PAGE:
For Immediate Release

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Mike Meno, MPP director of communications 202-905-2030 or

Mayor Rybak, Let’s Be Honest About Marijuana

MINNEAPOLIS, Minn. - Minneapolis
Mayor R.T. Rybak has recently taken to Minnesota's airwaves in a
misguided attempt to blame violence at the hands of criminal gangs on
consumers of marijuana. "When you pay for marijuana, you are paying for
the bullet that goes into the head of someone on the streets," he told
the Star Tribune, in one
instance. But the mayor's logic is tragically flawed. By trying to blame
violence entirely on marijuana's consumers, Mayor Rybak is conveniently
ignoring the central role in gang violence played by marijuana
prohibition and the politicians who support it.

"The only reason criminals make their money
from marijuana is because our current policies allow them to," said
Steve Fox, director of state campaigns for the Marijuana Policy Project.
"Like alcohol prohibition in the last century, marijuana prohibition
has helped to fuel violent crime in Minnesota and across the country.
Mayor Rybak is out of touch with reality if he does not recognize that
prohibition-and any elected official who supports it-is to blame for
giving criminals a virtual monopoly on marijuana's lucrative trade. It
is unrealistic to assume we can somehow magically remove the demand for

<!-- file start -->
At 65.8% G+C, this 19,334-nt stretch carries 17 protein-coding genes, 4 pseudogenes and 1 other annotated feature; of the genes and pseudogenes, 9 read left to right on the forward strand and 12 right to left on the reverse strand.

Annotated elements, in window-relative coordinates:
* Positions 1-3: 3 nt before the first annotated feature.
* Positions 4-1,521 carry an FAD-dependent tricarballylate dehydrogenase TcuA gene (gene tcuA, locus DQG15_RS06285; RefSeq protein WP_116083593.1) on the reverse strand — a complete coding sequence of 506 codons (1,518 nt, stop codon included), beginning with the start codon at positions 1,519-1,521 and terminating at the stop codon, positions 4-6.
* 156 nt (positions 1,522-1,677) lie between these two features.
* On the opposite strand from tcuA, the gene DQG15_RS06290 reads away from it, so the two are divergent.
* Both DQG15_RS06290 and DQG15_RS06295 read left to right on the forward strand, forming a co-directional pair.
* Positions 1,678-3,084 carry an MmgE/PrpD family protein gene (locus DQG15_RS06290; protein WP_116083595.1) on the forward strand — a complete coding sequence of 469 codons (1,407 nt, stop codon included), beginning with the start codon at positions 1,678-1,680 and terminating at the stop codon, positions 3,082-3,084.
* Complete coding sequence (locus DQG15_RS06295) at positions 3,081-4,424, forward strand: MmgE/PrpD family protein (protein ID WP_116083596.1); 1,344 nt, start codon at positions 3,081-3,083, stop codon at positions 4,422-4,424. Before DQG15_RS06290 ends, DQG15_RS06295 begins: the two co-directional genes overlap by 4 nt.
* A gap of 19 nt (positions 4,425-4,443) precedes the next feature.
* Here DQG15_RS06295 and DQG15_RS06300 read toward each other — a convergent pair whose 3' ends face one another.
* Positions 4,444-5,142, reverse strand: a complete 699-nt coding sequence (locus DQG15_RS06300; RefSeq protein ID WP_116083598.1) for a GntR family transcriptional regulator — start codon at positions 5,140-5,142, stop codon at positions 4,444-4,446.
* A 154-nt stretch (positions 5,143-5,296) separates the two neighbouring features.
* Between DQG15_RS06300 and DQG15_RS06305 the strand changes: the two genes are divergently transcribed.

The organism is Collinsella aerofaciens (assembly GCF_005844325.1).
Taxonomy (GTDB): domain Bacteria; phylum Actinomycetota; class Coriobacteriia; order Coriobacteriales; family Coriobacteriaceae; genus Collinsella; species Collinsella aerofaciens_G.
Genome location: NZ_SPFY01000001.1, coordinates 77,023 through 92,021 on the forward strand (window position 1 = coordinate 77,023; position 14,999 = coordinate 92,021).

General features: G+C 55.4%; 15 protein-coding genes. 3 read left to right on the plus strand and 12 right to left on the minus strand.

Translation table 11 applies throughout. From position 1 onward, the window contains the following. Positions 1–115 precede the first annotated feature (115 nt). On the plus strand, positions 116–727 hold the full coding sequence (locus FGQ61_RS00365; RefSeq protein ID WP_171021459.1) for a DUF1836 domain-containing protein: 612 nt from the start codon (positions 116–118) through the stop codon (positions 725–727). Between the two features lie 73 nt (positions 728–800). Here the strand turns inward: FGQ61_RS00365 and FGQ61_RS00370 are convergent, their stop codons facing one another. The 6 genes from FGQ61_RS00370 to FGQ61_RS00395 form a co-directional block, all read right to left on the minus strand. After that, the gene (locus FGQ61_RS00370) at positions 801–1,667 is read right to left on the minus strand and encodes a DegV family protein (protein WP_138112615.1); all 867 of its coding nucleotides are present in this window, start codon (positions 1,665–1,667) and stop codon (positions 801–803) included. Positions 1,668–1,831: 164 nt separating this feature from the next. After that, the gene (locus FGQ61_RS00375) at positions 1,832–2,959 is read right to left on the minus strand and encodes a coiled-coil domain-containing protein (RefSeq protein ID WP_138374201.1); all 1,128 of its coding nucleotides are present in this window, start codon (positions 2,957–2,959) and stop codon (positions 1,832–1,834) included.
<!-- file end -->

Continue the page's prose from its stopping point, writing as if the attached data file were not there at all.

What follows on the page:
marijuana. The only true solution is to regulate marijuana, and bring
its sale under the rule of law, the same way we ended the criminal
violence that stemmed from alcohol prohibition."

Even Mayor Rybak's own deputy police chief, Rob
Allen, stated that violence in the marijuana trade is caused by its
prohibition. "It is illegal to distribute marijuana, so the people
distributing marijuana are criminal syndicates that are engaged in very
violent activity to protect their turf," Allen told station KARE 11


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In a recent statement about this topic on a CityPages comment thread, Mayor Rybak wrote that
"it's time we finally got honest with each other."

The Marijuana Policy Project couldn't agree
more. "If the mayor wants to end violence associated with marijuana, he
too needs to be honest, and join the growing ranks of those calling for
an end to prohibition and the failed policies that drive money into the
hands of criminals, and yes, bullets into people's heads," Fox said.   


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With more than 26,000 members and 100,000 e-mail subscribers nationwide, the Marijuana Policy Project is the largest marijuana policy reform organization in the United States. MPP believes that the best way to minimize the harm associated with marijuana is to regulate marijuana in a manner similar to alcohol. For more information, please visit

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